Transparency is a building block buzz-word of the social sector. While there seems to be general consensus that transparency is important, the proprietary actions of social sector actors runs contrary to that idealized vision.
Given this imbalanced rhetoric to reality ratio, I was especially intrigued by Guidestar’s new approach to sharing its progress with the public. Guidestar is experimenting with what it calls “impact calls”, quarterly webinars where the nonprofit’s leadership discusses its finances, impact, and strategic road map. The concept of the impact call is modeled on the quarterly earning calls publicly traded companies hold for shareholders.
On May 12 Guidestar held its second quarterly impact call, the first I have had the opportunity to listen in on. The impact call provided a solid overview of the organization’s finances and projected revenues, as well as a short and mid-term strategic road map, although the call was quite a bit lighter on actual impact reporting.
During the call, Guidestar CEO Jacob Harold explained that Guidestar’s impact assessment strategy is still evolving, and that the organization is developing an impact measurement dashboard it may present at the next impact call. The insinuation seems to be that as the impact measurement tool evolves, Guidestar will be better positioned to report its outcomes.
Although I was disappointed not to hear much about Guidestar’s impact on its impact call, I was nonetheless impressed with the concept and even found the sharing of less exhilarating (although more easily enumerated) metrics such as subscribers and web-usage statistics a great step toward real nonprofit transparency.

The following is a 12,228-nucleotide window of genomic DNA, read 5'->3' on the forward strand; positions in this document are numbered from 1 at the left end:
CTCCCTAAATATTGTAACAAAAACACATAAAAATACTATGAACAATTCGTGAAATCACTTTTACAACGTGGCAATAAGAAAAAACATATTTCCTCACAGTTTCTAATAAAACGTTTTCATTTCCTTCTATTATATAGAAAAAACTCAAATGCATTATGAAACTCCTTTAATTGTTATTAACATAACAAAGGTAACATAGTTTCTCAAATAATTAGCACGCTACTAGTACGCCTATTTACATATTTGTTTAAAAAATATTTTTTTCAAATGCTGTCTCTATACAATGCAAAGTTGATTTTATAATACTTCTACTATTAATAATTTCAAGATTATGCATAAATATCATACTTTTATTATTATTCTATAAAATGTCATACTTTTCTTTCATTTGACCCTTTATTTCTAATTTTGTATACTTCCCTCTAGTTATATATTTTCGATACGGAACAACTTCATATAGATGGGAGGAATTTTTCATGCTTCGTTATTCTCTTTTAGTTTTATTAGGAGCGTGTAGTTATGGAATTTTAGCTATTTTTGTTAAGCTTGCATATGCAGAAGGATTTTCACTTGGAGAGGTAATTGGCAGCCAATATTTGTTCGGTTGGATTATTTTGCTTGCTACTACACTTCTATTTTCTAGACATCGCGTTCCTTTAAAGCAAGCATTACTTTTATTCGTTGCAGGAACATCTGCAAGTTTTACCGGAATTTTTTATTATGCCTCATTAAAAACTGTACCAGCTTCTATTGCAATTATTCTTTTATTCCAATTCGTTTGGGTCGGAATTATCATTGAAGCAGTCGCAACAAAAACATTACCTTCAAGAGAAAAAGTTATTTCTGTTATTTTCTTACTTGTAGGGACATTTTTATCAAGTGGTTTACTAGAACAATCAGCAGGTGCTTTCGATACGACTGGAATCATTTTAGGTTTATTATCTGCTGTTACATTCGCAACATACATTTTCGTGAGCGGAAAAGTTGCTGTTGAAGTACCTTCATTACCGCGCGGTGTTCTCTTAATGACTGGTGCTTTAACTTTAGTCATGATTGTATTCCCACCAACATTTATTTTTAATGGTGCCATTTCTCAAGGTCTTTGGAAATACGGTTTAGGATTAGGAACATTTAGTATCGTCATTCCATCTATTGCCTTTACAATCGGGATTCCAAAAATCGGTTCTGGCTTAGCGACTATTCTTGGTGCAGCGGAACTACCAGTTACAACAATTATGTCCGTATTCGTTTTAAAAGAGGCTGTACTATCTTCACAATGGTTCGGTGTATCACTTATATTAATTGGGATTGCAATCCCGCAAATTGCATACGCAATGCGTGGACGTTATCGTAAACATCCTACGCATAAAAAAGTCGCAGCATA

A criticism of earnings calls is that the quarterly reporting encourages companies to focus on short-term gains at the expense of long term progress. Guidestar CFO James Lum wisely cautioned that while Guidestar is committed to reporting quarterly results, the organization’s focus is on its long-term strategy. I think this is the right sentiment to have, and hope Guidestar doesn’t feel pressured over time to start optimizing for short-term gains to score favorable headlines in philanthropy media at the exense of the big picture.
This should be a trend
The impact call is an obnoxiously obvious idea. Everyone should be doing this, although I’m not sure many organizations will. Kudos to Guidestar for taking this step, I would love to see, at the very least, foundations follow suit.
While it would be great for every nonprofit to host quarterly impact calls, I’m not sure many folks would care to tune in. Guidestar is the right organization to pioneer this approach because many of its constituents are nonprofits themselves, and more likely to consume this type of information. Similarly, foundations (directly) invest in nonprofits, who would not only be interested in hearing more about how foundations think, but could benefit from learning about foundations’ thought-processes, strategic planning, and overall claims of impact.
Transparency is easy when you’re winning. It will be interesting to see if this type of hyper-transparency holds when findings are less than stellar. The Hewlett Foundation has demonstrated a willingness to embrace this type of transparency in their recent decision to discontinue the Nonprofit Marketplace Initiative, which they announced with the explanation that evaluators found ” our grants have not made much of a dent” in the intended outcomes.
Publicizing wins and losses is the future of transparency. Impact calls are a compelling medium to communicate those findings. I look forward to the next Guidestar impact call, especially if the next call has more impact in it.